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Sustainable development at the ICRC

03-06-2012 Overview

Sustainable development can be defined as "development that meets the needs of the present without compromising the ability of future generations to meet their own needs." The ICRC, by its very nature as a humanitarian organization, has a moral duty to consider future generations when designing and implementing relief operations.

In November 2011, the ICRC drew up a “sustainable development framework,” which commits us to integrating sustainable development into our humanitarian work. The aim is to minimize the negative impact of ICRC activities on the environment, while making best use of financial resources and being a socially-responsible humanitarian agency.

In January 2012, the ICRC launched a pilot project in four delegations, with the task of improving social and environmental management in the field.

Clearly, finding the right balance between the environmental, social and economic dimensions of sustainable development will be difficult:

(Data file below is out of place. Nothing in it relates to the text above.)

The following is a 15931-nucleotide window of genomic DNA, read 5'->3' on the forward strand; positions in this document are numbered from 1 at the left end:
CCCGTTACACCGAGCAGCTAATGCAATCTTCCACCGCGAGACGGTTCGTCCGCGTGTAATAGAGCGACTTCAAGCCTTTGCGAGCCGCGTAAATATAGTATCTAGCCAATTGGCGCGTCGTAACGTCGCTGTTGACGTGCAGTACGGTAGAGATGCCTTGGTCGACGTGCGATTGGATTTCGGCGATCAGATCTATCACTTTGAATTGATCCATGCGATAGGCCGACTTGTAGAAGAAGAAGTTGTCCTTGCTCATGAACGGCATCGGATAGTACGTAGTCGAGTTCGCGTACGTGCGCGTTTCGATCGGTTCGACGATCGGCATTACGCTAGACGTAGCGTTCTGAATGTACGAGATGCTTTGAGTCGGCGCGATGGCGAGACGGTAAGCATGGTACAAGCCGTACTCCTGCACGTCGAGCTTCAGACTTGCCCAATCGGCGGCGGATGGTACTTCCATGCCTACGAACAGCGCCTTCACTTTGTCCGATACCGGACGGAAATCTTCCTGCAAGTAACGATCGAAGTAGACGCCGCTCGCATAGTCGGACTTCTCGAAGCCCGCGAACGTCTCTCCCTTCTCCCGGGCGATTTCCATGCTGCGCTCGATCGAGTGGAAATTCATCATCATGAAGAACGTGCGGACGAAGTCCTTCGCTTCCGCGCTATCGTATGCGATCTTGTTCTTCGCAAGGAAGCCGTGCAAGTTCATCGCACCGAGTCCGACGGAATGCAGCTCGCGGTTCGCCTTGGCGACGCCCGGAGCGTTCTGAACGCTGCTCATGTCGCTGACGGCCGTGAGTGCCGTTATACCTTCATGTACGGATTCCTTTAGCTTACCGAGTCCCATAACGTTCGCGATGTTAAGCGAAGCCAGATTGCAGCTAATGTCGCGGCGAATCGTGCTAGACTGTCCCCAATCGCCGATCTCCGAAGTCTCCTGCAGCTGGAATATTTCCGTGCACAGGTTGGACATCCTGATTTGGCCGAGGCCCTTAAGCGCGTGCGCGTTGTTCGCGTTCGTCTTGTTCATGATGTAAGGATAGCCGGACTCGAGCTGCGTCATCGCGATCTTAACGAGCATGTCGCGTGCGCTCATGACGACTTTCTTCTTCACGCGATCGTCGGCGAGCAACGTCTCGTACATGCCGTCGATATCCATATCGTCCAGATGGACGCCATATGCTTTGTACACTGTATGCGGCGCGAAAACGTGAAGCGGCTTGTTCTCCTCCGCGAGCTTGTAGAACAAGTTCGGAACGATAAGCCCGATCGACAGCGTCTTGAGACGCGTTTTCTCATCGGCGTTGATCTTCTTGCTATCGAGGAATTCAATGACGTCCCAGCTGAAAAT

• The conflict environments in which the ICRC operates often lack the basic infrastructure on which to base environmental protection, and people affected by conflict may develop coping mechanisms that harm the environment, such as cutting down forests for firewood.
  • The effects of behaviour on the environment are complex, and it is not always easy to see what behaviour will have what effect – perhaps at another time and in another place.
  • The effects of behaviour on the environment vary from one time and place to another.

Applying the principles of sustainable development will enable us to prepare for post-conflict reconstruction right from the start of a programme, without limiting our freedom to act.

Sustainable development is fully compatible with emergency action. It forms part of the ICRC's efforts to offer even better support to the victims of armed conflict and violence.

 

ICRC sustainable development objectives

The ICRC intends to:

  • Reduce the impact of environmental degradation and climate change on the victims of conflict and violence.
  • Control the environmental footprint of its operational and support activities.
  • Be socially responsible – both as an employer and as an organization.
  • Manage financial resources ethically.
  • Measure the organization’s performance on sustainable development and report on it yearly.
  • Ensure that ICRC staff support sustainable development and practice it in their work.

Photos

Eritrea, southern Debud. Solar-powered water-supply systems. 

Eritrea, southern Debud. Solar-powered water-supply systems.
© ICRC